Chained Dog’s Death Means Cruelty Charges for Rich Square Couple

Arrests Were Made This Week Following PETA Fieldworker's Discovery of Dead Dog Still Tied Up, Left to Rot in Yard During Heat Wave

For Immediate Release:
October 23, 2018

Audrey Shircliff 202-483-7382

Rich Square, N.C. – Residents Kenneth and Chekila Stephenson were arrested this week on cruelty-to-animals charges following a PETA fieldworker’s discovery in late August of their dead 2-year-old black lab, Molly, still tied up in the backyard. Her body was in a shallow dirt hole that she’d apparently dug in an attempt to escape the heat.

The Stephensons’ arraignment is scheduled for November 20 at the Northampton County courthouse.

“Like other dogs whose entire lives are spent trapped on a tether, Molly was chronically neglected and deprived of all that she needed and craved, even the chance to avoid an agonizing death from extreme heat,” says PETA Senior Vice President Daphna Nachminovitch. “PETA urges anyone who sees animals being neglected or abused to help them by alerting authorities immediately.”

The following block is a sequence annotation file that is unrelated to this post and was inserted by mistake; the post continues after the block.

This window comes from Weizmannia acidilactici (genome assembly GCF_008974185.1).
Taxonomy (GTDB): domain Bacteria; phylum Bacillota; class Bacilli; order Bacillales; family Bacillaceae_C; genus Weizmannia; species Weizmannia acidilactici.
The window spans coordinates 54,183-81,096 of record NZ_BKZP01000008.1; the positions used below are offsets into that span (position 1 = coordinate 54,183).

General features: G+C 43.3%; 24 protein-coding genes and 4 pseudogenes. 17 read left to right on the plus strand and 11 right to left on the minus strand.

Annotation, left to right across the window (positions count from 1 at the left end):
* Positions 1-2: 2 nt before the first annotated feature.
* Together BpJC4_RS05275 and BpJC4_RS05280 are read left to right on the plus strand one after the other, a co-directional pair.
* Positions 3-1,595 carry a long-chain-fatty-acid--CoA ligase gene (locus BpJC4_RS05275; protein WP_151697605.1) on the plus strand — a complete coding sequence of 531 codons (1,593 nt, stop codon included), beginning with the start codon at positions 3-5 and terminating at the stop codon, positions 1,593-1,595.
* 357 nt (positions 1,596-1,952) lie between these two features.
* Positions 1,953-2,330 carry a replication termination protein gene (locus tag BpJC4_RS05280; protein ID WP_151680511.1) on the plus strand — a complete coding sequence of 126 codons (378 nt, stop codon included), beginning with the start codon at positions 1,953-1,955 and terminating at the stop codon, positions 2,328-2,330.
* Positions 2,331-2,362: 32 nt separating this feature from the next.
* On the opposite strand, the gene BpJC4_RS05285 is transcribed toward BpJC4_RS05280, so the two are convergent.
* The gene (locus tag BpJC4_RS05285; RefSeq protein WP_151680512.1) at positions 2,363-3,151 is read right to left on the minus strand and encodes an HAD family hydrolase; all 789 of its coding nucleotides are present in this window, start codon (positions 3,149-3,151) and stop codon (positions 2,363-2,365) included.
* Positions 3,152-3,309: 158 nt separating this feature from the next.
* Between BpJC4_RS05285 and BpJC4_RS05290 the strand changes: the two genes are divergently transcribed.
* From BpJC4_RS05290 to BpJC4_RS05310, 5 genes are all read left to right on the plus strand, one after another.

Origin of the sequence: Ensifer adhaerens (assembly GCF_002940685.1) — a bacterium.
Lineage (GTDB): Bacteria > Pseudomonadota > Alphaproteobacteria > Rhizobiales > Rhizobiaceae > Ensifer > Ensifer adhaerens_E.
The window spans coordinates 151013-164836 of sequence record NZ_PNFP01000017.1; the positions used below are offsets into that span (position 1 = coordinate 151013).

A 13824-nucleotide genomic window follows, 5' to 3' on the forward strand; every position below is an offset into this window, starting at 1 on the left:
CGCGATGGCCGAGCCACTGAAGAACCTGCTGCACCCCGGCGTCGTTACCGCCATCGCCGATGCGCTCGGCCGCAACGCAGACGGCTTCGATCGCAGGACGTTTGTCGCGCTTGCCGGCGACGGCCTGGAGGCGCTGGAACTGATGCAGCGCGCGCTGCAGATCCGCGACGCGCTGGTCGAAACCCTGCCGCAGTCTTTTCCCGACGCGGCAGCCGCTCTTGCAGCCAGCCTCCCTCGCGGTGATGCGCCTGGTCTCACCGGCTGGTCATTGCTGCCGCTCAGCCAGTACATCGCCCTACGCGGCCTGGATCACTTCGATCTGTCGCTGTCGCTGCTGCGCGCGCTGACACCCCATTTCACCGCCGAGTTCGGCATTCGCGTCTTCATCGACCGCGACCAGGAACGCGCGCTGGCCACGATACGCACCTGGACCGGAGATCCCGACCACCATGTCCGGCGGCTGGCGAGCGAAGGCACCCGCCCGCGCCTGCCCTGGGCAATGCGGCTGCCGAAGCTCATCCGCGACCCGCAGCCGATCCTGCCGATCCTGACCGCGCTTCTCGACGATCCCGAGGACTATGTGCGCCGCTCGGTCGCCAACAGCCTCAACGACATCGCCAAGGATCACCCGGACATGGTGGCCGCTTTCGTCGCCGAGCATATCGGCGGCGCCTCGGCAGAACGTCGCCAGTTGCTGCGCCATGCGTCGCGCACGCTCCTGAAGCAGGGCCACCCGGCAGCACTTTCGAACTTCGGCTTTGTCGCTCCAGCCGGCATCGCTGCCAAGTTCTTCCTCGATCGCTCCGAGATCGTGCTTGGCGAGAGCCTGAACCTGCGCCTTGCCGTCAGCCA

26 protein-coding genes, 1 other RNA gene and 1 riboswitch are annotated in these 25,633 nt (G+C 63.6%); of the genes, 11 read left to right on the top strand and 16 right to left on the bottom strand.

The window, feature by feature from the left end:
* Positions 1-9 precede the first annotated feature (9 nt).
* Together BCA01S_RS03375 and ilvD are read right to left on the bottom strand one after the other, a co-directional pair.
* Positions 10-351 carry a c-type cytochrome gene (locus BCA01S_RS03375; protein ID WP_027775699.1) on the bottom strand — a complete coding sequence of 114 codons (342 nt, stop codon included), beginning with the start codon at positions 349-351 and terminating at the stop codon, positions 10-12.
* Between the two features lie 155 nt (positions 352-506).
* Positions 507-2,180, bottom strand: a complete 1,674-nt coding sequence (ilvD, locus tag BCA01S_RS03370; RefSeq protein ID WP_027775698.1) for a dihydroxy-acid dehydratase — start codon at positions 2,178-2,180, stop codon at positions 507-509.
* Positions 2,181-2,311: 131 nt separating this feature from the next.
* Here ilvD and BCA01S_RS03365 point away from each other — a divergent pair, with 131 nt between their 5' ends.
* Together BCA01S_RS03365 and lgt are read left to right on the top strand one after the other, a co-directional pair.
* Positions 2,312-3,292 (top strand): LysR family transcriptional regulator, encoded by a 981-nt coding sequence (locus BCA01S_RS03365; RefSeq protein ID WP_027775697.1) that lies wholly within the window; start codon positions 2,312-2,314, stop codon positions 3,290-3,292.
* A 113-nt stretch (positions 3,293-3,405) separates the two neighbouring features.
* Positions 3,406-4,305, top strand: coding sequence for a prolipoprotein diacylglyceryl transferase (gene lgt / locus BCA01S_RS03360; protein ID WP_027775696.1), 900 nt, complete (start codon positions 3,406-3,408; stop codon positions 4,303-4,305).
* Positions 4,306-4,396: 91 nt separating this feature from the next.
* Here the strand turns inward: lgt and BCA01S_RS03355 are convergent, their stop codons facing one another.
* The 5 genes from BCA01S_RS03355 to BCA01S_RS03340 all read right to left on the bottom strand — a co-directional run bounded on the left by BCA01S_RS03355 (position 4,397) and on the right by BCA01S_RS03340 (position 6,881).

PETA’s fieldworkers had been visiting dogs in the Stephensons’ custody for the last year. And the group’s Community Animal Project staffers had provided the dogs, including Molly, with doghouses and straw bedding, anti–fly strike and deworming medication, and more. During virtually every visit, the animals were found without basic necessities such as water and food, and they were often so entangled in their tethers that they could barely move. On one visit, a staffer noticed that Molly was suffering from a dangerous uterine prolapse, which PETA’s veterinary clinic treated free of charge. The Stephensons refused to bring her indoors to heal after this free emergency surgery, despite the group’s appeal to them to do so.

PETA—whose motto reads, in part, that “animals are not ours to abuse in any way”—urges anyone who witnesses neglect to report it to local authorities. If possible, witnesses should take pictures and note how long an animal is left without adequate food, water, or shelter.

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 Ingrid E. Newkirk

“Almost all of us grew up eating meat, wearing leather, and going to circuses and zoos. We never considered the impact of these actions on the animals involved. For whatever reason, you are now asking the question: Why should animals have rights?” READ MORE

— Ingrid E. Newkirk, PETA President and co-author of Animalkind